Let’s be honest, as we head into 2021, we’re all tracking the same big trends. Banking-as-a-Service (BaaS), of course, springs to mind, along with open APIs, tech giants coming for everyone, and the future of remote work — just to name a few. But, which of these is set to have the greatest positive impact in the year ahead? New data from Fintech Connect, which surveyed 140+ fintech leads globally in Q4 2020, including at fintechs and traditional financial institutions (FIs), attempts to tell us the answer.
Interoperability is the winner here — more respondents believe this trend toward flexible, API-first architectures will have a positive impact than any other category asked about. Specifically, a whopping 81% said it will have either a very positive or quite positive effect on the global fintech landscape in the next 18 months. BaaS, meanwhile, is a close second, with 80% predicting an overall positive impact. This isn’t surprising, as the former is a key ingredient for the latter. Put another way, BaaS is one of the things you can do if you have a flexible tech stack that supports interoperability.
BaaS, which refers to deploying traditional banking products through third parties, like fintechs and nonfinancial firms, is unarguably hot right now. The reason for this is likely because it benefits all members of the ecosystem: traditional FIs, the producers; fintechs or brands, the distributors; and customers, the users. The most common example of this is when a bank licenses its charter to allow a neobank to provide deposit accounts. US neobank Chime, for example, is powered by The Bancorp Bank and Stride Bank. But other use cases are emerging rapidly, especially in the business-to-business (B2B) space. Payments giant Stripe recently made headlines when it announced its BaaS platform, Stripe Treasury, aimed at allowing its clients to provide financial services. Shopify, for example, is using Stripe Treasury to build Shopify Balance, which will offer merchants on its e-commerce platform financial products.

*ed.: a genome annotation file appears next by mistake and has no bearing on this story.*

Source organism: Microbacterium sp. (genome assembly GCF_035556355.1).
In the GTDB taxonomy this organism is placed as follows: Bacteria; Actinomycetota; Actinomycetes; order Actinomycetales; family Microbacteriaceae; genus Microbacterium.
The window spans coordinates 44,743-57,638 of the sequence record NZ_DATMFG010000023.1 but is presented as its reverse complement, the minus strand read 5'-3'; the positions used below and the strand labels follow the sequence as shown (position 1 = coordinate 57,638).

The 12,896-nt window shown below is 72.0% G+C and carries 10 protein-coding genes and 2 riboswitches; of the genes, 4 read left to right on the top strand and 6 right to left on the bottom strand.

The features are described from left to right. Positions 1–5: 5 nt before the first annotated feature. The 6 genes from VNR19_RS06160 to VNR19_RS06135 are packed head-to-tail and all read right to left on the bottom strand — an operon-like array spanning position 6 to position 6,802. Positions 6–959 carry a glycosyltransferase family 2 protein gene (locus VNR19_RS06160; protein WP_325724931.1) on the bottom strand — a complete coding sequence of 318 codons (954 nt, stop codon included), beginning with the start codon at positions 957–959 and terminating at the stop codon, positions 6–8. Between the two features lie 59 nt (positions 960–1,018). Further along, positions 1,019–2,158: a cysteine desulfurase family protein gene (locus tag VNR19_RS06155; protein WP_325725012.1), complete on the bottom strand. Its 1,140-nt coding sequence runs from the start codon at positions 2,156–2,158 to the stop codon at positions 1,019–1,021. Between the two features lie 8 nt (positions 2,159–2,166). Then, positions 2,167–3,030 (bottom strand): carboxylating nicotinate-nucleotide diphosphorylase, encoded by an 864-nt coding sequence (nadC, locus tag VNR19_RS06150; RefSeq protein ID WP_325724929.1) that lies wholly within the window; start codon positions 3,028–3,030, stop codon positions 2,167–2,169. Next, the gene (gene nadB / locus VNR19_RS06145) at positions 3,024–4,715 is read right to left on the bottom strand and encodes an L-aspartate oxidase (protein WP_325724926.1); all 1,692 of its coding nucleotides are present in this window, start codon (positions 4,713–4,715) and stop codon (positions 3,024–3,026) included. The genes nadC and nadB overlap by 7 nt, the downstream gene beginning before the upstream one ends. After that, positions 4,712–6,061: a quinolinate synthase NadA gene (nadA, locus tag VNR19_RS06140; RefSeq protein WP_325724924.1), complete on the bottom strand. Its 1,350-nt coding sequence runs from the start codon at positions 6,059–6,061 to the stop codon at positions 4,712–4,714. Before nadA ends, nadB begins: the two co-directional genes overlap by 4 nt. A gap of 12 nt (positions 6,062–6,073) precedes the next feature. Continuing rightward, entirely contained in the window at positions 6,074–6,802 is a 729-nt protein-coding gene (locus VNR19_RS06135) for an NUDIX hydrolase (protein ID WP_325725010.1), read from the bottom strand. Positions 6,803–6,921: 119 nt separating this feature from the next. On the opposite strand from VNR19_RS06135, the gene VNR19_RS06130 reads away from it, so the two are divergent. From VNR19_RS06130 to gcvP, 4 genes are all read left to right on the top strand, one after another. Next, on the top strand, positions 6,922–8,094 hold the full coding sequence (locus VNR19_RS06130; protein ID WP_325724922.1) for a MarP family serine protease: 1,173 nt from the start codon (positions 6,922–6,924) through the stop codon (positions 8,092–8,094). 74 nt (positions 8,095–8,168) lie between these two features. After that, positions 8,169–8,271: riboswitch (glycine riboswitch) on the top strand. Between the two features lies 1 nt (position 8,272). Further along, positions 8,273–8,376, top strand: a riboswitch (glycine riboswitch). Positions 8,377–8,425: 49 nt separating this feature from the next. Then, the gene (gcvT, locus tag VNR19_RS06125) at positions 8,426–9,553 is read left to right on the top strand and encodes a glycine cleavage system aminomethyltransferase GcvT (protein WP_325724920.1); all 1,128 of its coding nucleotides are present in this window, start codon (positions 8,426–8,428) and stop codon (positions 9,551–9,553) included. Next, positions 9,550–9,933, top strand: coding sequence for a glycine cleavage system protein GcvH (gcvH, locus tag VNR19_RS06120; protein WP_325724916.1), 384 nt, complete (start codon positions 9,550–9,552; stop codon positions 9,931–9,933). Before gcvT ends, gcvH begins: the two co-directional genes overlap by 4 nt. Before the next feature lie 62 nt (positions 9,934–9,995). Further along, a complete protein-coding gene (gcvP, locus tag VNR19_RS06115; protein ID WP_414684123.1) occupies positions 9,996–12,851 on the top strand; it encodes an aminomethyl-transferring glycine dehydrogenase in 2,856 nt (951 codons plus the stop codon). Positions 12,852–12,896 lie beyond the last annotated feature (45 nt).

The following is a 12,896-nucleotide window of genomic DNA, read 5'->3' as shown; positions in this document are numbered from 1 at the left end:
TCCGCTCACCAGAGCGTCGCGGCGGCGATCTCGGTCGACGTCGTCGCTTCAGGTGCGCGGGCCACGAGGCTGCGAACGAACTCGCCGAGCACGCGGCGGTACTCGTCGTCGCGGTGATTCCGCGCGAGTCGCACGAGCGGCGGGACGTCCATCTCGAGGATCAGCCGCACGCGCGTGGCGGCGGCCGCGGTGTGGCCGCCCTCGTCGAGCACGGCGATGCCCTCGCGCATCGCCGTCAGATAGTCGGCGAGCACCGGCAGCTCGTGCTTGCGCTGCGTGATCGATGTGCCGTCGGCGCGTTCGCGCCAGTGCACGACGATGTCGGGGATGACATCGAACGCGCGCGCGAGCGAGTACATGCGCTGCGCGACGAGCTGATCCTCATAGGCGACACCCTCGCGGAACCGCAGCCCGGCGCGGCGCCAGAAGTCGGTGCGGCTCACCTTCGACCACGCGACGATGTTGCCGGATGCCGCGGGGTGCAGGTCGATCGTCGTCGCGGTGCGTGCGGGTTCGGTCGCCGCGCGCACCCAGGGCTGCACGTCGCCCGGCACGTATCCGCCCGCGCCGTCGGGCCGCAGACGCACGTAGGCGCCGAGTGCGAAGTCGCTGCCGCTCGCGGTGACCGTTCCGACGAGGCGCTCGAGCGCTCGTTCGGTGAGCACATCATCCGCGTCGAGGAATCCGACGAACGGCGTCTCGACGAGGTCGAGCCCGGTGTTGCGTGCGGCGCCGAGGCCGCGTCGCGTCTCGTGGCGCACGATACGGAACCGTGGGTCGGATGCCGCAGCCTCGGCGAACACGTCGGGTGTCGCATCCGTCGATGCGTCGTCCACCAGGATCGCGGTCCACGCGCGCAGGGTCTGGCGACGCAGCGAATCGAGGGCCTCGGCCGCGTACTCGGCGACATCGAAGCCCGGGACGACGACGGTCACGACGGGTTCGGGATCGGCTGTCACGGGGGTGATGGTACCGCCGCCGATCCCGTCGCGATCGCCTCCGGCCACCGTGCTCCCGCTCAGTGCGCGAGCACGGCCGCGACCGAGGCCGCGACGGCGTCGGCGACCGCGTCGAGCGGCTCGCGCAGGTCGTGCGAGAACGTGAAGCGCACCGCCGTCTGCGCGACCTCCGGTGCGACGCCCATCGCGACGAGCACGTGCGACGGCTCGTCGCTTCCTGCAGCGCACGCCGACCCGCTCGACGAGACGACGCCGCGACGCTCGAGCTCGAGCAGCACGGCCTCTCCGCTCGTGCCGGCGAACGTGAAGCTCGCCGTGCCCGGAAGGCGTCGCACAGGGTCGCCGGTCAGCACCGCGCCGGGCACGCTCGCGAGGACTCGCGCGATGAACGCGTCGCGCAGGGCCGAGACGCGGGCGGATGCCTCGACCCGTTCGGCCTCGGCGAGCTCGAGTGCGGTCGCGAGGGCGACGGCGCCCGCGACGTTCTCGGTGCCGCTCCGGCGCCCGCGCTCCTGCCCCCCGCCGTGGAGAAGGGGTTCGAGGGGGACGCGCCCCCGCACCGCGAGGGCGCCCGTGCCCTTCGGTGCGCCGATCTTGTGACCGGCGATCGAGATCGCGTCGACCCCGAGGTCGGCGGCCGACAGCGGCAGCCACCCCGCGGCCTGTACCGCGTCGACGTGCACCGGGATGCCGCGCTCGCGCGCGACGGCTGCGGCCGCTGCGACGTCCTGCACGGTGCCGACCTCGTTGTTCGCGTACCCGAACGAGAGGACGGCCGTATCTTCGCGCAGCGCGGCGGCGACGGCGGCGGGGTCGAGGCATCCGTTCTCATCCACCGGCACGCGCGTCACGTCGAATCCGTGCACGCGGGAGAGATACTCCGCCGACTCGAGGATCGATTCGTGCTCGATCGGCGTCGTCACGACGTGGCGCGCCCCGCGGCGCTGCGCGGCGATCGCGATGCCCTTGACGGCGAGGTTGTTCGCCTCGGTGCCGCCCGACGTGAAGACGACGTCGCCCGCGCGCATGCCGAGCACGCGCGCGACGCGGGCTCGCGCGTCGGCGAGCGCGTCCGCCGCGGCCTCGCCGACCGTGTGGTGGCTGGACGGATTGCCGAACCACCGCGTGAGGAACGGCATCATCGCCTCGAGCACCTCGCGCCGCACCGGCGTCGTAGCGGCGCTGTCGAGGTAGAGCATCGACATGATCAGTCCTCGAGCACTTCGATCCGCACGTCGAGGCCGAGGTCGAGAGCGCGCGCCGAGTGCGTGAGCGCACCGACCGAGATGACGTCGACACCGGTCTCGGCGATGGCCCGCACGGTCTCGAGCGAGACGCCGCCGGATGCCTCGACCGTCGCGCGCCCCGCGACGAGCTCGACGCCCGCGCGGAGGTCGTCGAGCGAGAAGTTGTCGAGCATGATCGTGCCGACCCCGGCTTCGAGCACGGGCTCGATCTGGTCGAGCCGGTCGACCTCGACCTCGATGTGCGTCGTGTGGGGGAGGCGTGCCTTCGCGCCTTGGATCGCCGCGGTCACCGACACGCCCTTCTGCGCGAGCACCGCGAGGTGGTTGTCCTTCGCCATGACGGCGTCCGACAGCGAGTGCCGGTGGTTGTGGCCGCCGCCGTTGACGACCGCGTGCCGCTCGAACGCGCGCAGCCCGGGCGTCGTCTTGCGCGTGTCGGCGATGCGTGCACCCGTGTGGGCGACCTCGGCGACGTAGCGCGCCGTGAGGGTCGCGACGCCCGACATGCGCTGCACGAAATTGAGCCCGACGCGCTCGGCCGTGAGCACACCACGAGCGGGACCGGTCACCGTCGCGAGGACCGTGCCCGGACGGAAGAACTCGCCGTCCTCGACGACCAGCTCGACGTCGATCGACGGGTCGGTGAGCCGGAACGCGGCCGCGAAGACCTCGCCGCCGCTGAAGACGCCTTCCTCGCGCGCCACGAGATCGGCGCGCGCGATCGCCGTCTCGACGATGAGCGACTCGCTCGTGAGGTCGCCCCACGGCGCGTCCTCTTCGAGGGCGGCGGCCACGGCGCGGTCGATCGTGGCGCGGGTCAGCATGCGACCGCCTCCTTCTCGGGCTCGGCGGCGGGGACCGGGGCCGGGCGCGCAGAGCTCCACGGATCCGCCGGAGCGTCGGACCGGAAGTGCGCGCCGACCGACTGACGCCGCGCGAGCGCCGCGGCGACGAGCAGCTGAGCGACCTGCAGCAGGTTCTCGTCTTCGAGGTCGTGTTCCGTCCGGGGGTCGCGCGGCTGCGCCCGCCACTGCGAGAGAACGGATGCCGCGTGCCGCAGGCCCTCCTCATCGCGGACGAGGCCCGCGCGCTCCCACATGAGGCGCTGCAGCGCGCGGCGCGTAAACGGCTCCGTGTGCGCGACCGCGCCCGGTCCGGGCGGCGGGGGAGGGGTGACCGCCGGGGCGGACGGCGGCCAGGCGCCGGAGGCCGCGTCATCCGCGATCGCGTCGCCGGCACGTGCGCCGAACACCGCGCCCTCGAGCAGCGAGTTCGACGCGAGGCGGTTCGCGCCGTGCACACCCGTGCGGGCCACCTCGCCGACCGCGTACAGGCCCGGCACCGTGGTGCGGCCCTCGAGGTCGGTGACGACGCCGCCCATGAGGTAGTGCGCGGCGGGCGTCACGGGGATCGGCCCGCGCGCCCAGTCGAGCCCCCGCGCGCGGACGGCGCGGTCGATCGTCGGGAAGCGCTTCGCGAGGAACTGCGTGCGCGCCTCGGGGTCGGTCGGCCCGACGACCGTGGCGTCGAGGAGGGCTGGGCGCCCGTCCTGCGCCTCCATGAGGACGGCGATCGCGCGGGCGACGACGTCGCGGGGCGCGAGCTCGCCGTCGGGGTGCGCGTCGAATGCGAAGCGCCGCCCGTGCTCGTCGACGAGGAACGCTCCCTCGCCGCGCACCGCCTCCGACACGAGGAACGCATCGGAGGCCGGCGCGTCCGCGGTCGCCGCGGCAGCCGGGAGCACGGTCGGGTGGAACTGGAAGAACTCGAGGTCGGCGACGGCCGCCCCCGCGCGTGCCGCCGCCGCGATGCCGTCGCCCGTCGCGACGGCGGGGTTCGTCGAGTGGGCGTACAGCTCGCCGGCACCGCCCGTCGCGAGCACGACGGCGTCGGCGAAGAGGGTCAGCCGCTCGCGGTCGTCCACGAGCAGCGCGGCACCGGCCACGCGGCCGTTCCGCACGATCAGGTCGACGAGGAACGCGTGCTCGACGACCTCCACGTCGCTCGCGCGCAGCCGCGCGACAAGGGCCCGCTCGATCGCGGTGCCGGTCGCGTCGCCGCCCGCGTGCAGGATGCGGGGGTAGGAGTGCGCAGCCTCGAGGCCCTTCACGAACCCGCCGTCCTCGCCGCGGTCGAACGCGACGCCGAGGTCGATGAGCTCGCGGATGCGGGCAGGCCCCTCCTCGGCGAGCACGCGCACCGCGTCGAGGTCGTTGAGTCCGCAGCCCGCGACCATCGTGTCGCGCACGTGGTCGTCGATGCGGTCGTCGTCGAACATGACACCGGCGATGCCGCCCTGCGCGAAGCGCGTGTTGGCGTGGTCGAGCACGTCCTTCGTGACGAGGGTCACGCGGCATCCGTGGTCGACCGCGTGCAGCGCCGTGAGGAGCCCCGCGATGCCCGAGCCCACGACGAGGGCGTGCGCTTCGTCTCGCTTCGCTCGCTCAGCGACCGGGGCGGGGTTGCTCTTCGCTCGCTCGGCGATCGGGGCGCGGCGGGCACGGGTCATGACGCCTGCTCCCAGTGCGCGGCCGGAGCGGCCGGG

On the banking side, the allure of BaaS is the ability to increase distribution through new channels without owning the customer experience or acquisition efforts. Community banks, in particular, have done a great job of capitalizing on this trend as many realized their exemption from the Durbin Amendment would allow them to make money on interchange fees as fintech users got to swiping. However, banks that have not yet solved for interoperability, meaning they cannot deploy bank functionality easily via API, risk being left out of this movement. This is the critical piece that will open the door not only to BaaS, but also to other kinds of third-party integration that enable the use of cutting-edge technology solutions internally as well the ability to rapidly deploy new products to customers. There’s a huge swathe of possibilities, and more likely on the way, but the first step is assessing your technology position and getting your house in order. Otherwise, it’ll just be popcorn on the sidelines.